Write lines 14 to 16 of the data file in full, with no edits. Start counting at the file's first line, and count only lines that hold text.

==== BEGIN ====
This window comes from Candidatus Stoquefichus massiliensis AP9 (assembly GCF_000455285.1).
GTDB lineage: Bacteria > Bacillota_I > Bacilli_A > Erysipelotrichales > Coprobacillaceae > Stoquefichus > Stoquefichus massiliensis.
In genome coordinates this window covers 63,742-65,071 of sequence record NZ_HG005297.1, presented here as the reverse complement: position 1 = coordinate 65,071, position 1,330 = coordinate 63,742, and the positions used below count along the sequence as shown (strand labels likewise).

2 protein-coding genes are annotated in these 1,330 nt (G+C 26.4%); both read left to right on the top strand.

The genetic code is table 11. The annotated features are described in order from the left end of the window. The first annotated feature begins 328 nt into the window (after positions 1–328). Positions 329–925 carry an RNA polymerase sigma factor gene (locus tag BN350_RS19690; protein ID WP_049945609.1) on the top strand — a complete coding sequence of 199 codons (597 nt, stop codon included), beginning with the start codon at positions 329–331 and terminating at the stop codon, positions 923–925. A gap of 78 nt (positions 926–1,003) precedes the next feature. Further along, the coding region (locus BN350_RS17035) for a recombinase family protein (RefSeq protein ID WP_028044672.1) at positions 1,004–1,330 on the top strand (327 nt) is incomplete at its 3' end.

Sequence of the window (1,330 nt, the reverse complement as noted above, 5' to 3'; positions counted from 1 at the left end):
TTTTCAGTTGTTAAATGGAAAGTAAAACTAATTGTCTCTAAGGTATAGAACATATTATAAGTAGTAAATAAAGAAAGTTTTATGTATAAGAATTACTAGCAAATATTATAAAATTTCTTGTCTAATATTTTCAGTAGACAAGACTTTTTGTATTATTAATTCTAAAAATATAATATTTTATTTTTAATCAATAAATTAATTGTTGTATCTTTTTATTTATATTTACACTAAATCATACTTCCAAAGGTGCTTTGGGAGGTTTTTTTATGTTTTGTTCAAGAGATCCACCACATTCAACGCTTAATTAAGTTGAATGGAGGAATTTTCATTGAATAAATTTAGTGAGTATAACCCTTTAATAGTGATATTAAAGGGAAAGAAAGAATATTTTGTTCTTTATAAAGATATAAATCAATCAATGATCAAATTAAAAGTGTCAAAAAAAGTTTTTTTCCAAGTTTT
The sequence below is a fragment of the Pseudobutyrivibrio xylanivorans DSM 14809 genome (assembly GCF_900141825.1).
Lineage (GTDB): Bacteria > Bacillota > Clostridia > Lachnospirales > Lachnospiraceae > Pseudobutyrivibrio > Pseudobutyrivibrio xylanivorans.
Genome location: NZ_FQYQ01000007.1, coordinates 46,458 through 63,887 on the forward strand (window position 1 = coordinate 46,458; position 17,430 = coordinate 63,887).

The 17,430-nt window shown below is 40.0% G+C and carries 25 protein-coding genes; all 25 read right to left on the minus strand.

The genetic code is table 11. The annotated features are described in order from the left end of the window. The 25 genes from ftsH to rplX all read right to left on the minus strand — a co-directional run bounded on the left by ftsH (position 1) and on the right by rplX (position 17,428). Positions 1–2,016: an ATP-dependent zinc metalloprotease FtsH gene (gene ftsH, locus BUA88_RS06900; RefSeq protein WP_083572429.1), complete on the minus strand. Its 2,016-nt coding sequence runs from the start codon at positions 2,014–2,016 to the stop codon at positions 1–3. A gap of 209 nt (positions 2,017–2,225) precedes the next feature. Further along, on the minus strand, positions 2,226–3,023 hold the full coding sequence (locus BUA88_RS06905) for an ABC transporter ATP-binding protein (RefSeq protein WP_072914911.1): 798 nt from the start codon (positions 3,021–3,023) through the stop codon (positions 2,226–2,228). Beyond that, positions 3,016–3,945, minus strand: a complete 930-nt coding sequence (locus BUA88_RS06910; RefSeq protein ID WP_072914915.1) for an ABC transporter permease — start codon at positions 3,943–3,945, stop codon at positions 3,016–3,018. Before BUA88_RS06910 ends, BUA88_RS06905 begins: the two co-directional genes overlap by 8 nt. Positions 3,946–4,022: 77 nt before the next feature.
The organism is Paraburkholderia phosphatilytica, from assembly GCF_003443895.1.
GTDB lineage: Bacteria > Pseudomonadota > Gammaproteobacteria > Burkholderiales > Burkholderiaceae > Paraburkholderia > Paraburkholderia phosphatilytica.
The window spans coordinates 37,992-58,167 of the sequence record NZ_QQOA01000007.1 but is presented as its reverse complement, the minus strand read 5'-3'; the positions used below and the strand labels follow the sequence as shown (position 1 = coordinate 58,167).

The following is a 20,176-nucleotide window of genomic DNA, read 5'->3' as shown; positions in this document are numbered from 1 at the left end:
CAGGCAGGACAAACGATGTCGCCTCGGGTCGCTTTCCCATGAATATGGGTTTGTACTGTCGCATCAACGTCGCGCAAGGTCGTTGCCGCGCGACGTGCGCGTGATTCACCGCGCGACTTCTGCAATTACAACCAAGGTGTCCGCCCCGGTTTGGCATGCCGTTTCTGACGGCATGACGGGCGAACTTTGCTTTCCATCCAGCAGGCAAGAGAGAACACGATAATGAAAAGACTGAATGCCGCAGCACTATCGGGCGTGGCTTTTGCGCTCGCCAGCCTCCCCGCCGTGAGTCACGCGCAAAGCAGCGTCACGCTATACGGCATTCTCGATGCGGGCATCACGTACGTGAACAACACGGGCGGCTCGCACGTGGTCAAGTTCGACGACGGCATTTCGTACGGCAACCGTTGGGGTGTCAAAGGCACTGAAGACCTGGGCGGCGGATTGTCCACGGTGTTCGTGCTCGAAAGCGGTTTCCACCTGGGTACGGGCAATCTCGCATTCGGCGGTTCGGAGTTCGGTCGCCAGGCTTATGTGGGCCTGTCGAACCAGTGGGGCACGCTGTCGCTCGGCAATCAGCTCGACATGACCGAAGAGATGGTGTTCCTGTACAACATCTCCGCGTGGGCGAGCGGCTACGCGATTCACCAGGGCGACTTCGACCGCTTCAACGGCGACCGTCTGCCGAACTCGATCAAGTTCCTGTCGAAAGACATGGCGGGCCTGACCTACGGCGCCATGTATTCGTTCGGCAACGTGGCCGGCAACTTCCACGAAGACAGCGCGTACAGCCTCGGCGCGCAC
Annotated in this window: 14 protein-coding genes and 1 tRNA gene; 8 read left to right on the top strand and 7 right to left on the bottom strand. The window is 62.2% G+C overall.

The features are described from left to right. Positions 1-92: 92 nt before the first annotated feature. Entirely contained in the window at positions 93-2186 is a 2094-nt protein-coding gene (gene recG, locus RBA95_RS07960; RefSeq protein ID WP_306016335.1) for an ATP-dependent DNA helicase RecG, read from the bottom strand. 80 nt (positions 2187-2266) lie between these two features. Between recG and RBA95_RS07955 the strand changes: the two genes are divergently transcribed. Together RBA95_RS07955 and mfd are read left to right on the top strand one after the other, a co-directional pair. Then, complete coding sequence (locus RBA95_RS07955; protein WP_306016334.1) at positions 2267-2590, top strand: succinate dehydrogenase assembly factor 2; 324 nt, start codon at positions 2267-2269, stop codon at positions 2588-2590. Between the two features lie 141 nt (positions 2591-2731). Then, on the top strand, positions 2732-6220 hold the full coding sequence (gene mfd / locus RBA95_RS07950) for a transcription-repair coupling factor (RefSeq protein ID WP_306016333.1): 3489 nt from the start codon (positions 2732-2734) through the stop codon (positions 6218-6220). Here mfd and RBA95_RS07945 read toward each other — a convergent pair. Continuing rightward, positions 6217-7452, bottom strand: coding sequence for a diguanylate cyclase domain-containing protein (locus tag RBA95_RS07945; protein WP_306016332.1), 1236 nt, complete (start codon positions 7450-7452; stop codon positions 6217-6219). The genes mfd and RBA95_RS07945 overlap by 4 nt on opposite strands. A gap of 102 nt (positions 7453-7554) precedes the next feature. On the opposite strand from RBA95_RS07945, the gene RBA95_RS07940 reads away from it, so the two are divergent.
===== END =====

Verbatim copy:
GTDB lineage: Bacteria > Pseudomonadota > Gammaproteobacteria > Burkholderiales > Burkholderiaceae > Paraburkholderia > Paraburkholderia phosphatilytica.
The window spans coordinates 37,992-58,167 of the sequence record NZ_QQOA01000007.1 but is presented as its reverse complement, the minus strand read 5'-3'; the positions used below and the strand labels follow the sequence as shown (position 1 = coordinate 58,167).

The following is a 20,176-nucleotide window of genomic DNA, read 5'->3' as shown; positions in this document are numbered from 1 at the left end: